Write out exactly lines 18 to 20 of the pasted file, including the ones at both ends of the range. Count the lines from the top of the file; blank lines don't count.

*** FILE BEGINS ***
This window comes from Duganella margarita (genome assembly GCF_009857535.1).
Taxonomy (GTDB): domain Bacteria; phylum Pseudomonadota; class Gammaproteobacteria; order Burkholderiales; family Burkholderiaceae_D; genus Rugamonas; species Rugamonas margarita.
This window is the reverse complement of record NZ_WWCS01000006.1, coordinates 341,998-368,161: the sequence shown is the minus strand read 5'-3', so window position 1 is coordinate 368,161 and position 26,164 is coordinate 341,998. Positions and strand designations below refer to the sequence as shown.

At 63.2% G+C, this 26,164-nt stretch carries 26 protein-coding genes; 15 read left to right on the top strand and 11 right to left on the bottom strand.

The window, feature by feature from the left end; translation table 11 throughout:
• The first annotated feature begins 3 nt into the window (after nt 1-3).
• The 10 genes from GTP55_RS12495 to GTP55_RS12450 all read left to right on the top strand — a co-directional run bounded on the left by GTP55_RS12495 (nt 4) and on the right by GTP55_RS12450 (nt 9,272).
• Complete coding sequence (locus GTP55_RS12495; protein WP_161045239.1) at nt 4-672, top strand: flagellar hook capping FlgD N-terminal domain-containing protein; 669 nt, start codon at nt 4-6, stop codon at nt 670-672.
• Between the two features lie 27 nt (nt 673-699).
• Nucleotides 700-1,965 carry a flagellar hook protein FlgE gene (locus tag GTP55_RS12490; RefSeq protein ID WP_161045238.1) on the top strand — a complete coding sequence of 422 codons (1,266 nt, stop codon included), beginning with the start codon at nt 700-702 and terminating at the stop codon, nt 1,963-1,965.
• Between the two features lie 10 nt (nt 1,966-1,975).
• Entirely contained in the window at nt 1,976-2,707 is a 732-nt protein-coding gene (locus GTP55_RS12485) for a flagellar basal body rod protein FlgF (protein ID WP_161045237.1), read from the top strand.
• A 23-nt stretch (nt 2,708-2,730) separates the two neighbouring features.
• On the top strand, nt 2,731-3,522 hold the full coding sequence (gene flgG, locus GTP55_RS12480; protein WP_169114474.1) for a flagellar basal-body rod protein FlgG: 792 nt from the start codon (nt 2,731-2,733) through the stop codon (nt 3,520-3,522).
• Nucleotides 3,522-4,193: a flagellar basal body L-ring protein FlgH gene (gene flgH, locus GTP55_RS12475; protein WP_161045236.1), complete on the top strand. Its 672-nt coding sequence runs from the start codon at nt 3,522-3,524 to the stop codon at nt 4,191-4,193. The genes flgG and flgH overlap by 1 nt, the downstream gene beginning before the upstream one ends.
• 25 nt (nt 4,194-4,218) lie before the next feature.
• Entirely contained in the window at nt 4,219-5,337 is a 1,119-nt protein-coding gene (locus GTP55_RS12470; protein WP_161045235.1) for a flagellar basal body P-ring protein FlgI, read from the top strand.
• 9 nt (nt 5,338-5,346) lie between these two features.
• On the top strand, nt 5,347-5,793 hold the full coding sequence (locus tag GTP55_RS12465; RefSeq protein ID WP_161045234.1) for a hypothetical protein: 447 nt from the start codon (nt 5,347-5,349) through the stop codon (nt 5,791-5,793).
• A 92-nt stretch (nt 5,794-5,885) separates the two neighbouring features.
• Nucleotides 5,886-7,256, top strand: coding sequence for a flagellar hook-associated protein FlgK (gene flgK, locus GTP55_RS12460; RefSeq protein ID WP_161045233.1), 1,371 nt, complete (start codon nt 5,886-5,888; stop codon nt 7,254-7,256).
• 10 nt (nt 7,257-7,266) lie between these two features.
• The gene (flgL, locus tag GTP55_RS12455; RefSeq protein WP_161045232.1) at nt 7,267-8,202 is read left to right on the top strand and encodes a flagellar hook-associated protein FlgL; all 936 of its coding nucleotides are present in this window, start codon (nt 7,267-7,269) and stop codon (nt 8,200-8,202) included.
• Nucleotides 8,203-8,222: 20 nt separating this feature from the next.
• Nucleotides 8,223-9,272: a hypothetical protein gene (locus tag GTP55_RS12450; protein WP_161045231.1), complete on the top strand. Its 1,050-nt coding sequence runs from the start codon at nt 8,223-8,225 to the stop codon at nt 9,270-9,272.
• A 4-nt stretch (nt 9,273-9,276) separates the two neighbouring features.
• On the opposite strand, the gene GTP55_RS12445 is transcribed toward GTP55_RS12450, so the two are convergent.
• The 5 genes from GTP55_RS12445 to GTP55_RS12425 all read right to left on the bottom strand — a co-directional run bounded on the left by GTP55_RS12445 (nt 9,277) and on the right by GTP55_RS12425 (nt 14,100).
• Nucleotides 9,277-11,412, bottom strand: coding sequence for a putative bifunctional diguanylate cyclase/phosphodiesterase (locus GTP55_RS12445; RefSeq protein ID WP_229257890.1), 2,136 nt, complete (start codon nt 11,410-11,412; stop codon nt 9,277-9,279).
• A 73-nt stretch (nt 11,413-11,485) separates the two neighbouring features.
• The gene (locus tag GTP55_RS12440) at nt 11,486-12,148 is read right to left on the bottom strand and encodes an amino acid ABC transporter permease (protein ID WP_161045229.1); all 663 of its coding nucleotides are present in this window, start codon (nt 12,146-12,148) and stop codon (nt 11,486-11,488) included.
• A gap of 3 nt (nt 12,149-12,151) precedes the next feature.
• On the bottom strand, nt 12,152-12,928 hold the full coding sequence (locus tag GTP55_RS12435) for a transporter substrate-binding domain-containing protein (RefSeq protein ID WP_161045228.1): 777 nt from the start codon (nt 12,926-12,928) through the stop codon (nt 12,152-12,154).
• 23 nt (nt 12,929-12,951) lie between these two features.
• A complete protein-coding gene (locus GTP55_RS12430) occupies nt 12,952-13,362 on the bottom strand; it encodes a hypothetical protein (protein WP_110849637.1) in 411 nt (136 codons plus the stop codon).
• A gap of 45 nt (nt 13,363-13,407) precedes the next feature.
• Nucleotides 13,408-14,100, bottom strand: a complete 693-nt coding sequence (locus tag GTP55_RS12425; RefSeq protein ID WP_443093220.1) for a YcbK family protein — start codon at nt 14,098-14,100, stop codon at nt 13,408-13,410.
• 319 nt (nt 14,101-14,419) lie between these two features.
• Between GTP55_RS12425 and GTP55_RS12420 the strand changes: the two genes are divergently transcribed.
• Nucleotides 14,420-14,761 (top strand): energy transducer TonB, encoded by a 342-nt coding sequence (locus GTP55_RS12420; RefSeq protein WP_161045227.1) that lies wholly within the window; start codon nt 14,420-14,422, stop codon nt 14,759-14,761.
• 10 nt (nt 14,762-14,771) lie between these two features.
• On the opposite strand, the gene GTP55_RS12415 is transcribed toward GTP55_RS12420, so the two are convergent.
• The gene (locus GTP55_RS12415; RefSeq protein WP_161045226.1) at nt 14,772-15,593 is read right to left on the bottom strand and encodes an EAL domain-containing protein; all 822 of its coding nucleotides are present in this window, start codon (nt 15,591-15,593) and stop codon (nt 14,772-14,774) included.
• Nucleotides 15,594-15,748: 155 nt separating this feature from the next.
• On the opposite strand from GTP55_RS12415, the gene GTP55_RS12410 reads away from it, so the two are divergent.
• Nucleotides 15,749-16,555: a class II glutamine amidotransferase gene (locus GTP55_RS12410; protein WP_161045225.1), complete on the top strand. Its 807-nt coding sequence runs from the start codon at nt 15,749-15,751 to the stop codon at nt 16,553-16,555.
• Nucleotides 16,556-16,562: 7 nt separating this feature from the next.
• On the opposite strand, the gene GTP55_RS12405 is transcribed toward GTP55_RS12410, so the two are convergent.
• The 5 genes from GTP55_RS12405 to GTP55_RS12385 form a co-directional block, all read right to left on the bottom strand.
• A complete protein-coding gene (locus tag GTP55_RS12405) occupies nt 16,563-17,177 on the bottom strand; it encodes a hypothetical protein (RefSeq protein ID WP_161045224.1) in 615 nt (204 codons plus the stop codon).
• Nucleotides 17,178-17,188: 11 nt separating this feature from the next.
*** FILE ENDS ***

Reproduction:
• 9 nt (nt 5,338-5,346) lie between these two features.
• On the top strand, nt 5,347-5,793 hold the full coding sequence (locus tag GTP55_RS12465; RefSeq protein ID WP_161045234.1) for a hypothetical protein: 447 nt from the start codon (nt 5,347-5,349) through the stop codon (nt 5,791-5,793).
• A 92-nt stretch (nt 5,794-5,885) separates the two neighbouring features.